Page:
Grocery Store Workers Are Risking Their Lives For Little Pay
They make roughly half the average national income, and they’re at risk of COVID-19 exposure as they continue to work to ensure shelves are restocked and communities fed.
A month ago, Christine, a college student who works at a Publix in southwest Florida, didn’t expect to feel like she was taking her life in her hands every time she came to work. (She asked not to be identified by her real name for fear of reprisals.)
A typical opening shift used to involve three employees, she said: a bagger and two cashiers.
When she arrived for her shift an hour and a half early on March 22, all 10 registers had an assigned cashier and bagger, and there were around nine additional workers on the premises. Florida had just announced confirmation of 1,007 COVID-19 cases and 13 deaths, and the imminent closure of public parks statewide.
As the number of COVID-19 infections rose nationwide over the course of March, Christine estimates there was a fourfold increase in customers at Publix. She and her colleagues have been working more hours to not only serve the influx, but to maintain high sanitary standards across the entire store: deep-cleaning conveyor belts, registers, trolleys, and bathrooms.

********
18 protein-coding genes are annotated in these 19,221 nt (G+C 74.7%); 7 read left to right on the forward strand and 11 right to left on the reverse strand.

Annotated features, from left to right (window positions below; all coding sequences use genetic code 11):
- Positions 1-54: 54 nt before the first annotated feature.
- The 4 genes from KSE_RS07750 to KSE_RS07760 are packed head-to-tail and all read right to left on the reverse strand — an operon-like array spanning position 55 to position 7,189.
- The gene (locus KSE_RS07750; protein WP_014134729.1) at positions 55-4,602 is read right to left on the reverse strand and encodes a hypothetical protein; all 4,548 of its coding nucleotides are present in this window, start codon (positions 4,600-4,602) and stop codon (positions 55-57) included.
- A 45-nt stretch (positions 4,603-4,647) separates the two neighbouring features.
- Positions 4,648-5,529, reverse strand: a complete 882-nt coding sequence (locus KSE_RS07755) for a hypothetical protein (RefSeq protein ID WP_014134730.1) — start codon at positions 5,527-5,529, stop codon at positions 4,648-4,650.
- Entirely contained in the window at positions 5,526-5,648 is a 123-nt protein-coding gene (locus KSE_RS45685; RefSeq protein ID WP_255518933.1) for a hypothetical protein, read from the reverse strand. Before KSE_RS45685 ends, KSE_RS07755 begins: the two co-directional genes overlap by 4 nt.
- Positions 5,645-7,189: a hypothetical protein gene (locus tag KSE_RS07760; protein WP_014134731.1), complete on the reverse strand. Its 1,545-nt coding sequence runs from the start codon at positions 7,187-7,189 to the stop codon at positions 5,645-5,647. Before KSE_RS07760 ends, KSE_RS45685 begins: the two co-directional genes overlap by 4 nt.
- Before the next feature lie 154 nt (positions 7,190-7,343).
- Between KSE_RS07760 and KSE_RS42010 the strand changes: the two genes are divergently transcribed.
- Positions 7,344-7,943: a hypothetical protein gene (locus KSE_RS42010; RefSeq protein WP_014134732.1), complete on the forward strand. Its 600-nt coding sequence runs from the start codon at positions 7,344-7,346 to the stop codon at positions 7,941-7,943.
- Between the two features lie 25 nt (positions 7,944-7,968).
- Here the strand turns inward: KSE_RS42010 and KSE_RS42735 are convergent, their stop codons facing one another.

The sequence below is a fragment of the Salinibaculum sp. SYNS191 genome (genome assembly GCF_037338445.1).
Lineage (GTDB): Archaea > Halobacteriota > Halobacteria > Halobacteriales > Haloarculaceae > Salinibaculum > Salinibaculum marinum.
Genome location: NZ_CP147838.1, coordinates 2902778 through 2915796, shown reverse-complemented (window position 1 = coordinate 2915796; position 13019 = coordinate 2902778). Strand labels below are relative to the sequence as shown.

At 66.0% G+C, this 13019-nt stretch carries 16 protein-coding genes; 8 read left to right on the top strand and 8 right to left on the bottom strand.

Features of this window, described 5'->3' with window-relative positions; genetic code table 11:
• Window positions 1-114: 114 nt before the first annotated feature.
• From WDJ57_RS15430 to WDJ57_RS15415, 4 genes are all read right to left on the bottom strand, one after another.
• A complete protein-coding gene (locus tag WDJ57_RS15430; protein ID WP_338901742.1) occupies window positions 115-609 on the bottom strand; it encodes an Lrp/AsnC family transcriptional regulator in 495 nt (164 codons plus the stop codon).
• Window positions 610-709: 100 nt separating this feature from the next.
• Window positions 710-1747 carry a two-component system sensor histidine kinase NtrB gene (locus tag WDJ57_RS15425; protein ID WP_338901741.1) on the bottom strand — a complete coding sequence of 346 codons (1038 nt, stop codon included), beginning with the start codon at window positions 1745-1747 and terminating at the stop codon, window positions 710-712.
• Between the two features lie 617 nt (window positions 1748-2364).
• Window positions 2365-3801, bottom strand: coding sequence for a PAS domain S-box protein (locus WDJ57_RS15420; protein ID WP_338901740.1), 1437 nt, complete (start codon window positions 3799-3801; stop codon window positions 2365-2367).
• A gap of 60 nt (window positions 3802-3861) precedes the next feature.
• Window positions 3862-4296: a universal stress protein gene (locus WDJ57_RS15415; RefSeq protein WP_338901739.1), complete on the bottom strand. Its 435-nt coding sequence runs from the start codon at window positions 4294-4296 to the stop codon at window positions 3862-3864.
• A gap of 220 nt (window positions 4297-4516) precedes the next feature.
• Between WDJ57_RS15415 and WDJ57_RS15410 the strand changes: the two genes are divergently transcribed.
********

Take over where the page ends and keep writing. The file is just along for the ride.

Christine is one of nearly three million people working in grocery stores across the country. Along with banks, post offices, hospitals, and pharmacies, grocery stores are one of a small number of businesses that remain open. Grocery store workers, who make roughly half the average national income, are at risk of exposure as they continue to work to ensure shelves are restocked and communities fed. Yet many grocery retailers have done little to ensure the safety of their employees, and some are lining up new workers in anticipation of current staff members becoming too sick to work. Retail chains are fast-tracking hiring processes: People can apply to a job at Walmart via text message and be on the job in 24 hours.
“In terms of physical vulnerability, not much has been done. We’re not allowed [to wear] gloves or any masks” due to the appearance of illness this would give to customers, Christine said.
Although there is hand sanitizer at every register, this has always been the case. “We actually have been putting ourselves at risk for the sake of the customer,” she said. “There is no telling whether we will be affected.” At least four workers at grocery stores around the country have died from COVID-19, according to the Washington Post.